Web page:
After a wet and gloomy spring, the UK is finally enjoying some sun, with certain areas experiencing temperatures as high as 25c later this week and what better excuse than to have a drink?
While nothing is wrong with enjoying a refreshing drink or two, a recent survey has revealed that more than half of Brits (53%) consume more alcohol when the weather is warm.
But as the UK faces more scorching temperatures over the next few weeks, addiction experts at Private Rehab Clinic Delamere have warned of the dangers of drinking in the sun that many people may not be aware of.
The addiction specialists at Private Rehab Clinic Delamere explain: “As the UK is facing yet another wave of hot weather, individuals must be extra vigilant when consuming alcoholic beverages. It’s important to drink responsibly by sticking to the recommended alcohol consumption levels of 14 units a week, as fun in the sun can turn hazardous when alcohol is involved.”
One of the biggest risks of drinking outside during summer is dehydration. One of the many side effects of alcohol is dehydration. Alcohol removes fluids from your blood through the renal system, which includes the kidneys, ureters and bladder, much more quickly than other liquids.
However, dehydration becomes an even bigger problem in the sun.
When the weather is hot outside, our body attempts to cool down by sweating, losing more fluid. If this fluid isn’t replaced, it can lead to dangerous levels of dehydration. Signs of dehydration include dizziness, fatigue, thirst, dry mouth, lips, and eyes.
If you start to display signs of dehydration, it’s important to replenish the fluid levels in your body by drinking water or sports drinks. If your symptoms do not improve, seeking medical treatment is important as it can become a serious problem.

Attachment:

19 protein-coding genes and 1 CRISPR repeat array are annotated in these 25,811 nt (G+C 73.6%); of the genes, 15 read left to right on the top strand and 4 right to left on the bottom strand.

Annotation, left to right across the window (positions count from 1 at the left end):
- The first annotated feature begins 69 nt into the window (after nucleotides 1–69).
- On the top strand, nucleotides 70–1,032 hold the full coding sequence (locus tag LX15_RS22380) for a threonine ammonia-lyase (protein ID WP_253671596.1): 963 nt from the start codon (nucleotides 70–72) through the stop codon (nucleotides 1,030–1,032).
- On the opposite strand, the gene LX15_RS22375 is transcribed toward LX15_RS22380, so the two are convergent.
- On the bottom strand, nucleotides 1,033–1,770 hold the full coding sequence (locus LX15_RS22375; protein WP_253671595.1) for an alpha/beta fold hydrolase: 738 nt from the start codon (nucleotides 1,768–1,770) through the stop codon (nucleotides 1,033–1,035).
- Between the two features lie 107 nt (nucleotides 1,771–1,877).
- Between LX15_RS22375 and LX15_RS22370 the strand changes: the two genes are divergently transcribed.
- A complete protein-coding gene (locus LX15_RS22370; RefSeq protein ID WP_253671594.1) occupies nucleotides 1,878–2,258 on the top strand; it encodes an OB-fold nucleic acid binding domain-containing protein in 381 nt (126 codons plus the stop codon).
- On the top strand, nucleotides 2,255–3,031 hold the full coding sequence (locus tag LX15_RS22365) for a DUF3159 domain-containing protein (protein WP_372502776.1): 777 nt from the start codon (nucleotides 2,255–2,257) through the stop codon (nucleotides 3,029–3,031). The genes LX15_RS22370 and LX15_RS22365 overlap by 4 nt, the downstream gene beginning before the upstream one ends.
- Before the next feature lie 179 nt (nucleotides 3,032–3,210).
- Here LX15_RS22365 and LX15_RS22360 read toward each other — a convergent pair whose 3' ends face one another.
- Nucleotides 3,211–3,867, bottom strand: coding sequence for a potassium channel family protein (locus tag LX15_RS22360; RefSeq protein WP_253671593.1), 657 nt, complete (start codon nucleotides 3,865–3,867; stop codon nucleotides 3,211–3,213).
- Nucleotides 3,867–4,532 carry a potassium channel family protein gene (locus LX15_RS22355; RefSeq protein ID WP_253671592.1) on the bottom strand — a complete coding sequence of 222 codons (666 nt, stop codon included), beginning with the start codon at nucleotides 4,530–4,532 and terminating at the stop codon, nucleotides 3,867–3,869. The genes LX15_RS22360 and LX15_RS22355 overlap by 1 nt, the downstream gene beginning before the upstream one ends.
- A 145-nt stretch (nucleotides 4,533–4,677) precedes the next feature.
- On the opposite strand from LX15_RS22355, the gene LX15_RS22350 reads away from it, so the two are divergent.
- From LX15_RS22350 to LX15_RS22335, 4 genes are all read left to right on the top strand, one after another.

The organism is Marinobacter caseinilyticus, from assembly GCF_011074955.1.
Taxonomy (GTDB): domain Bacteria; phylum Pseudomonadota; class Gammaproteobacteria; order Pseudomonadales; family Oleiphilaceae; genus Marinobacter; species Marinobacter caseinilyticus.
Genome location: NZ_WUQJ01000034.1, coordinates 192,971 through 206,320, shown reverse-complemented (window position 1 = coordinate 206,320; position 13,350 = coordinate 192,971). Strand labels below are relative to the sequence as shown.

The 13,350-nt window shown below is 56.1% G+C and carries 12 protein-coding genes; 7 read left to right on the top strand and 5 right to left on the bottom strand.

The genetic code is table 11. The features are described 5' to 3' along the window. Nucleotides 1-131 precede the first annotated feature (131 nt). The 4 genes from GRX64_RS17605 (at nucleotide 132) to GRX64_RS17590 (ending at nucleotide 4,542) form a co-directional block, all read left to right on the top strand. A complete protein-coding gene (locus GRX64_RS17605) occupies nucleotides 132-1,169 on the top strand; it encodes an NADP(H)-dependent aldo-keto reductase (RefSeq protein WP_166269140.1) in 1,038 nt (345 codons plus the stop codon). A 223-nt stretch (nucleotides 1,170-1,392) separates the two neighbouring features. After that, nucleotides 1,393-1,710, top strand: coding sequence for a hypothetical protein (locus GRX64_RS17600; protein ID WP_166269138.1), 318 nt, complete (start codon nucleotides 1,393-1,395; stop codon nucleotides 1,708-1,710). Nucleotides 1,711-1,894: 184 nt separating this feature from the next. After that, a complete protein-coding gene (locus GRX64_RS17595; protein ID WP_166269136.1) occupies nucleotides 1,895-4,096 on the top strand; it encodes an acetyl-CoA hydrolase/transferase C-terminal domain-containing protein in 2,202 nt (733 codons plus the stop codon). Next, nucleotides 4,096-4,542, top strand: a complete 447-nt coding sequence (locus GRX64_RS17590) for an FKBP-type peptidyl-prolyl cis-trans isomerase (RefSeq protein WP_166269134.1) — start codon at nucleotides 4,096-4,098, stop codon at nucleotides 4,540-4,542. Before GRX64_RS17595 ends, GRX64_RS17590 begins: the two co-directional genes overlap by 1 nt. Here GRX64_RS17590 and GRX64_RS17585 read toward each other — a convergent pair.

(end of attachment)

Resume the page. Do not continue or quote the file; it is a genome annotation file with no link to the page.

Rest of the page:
Another common issue with mixing alcohol and hot weather is sunburn. Studies have proven that an individual’s skin becomes more vulnerable and sensitive to the sun after consuming alcohol.
The research shows that the amount of UV it took to burn the individual’s skin was much less than without alcohol.
Additionally, when someone overindulges in alcohol, their decision-making ability reduces significantly. This means they are more likely to forget to reapply sunscreen, increasing the chances of burning their skin and causing sun damage.
Heat stroke is the most severe form of heat illness and is caused by the body overheating, typically due to exposure to high temperatures. Heat stroke occurs when the body cannot regulate its temperature, causing an increased heart rate, rapid breathing, nausea, high body temperature, headaches and altered mental behaviour.
Alcohol can increase the chances of heatstroke, and this is because when the body starts to overheat, it cools itself down by sweating. Alcohol can reduce the amount of sweat we produce, thus making it harder for the body to cool down; this can cause your body temperature to rise to extremely dangerous levels, causing heat stroke.
If you think someone is experiencing heat stroke, seeking medical attention is crucial.
Whether it’s a trip to the beach, your local lake, or just taking a dip in your inflatable outdoor pool, when the weather is hot, it’s important to be extra cautious around water, especially when alcohol is involved.
Alcohol weakens the nerves that control involuntary actions, like breathing and the gag reflex. This makes swimming and being around water extremely dangerous, increasing the risk of drowning if you struggle in the water.
Drinking alcohol also makes decision-making harder for individuals, increasing the risk of accidents in the water.
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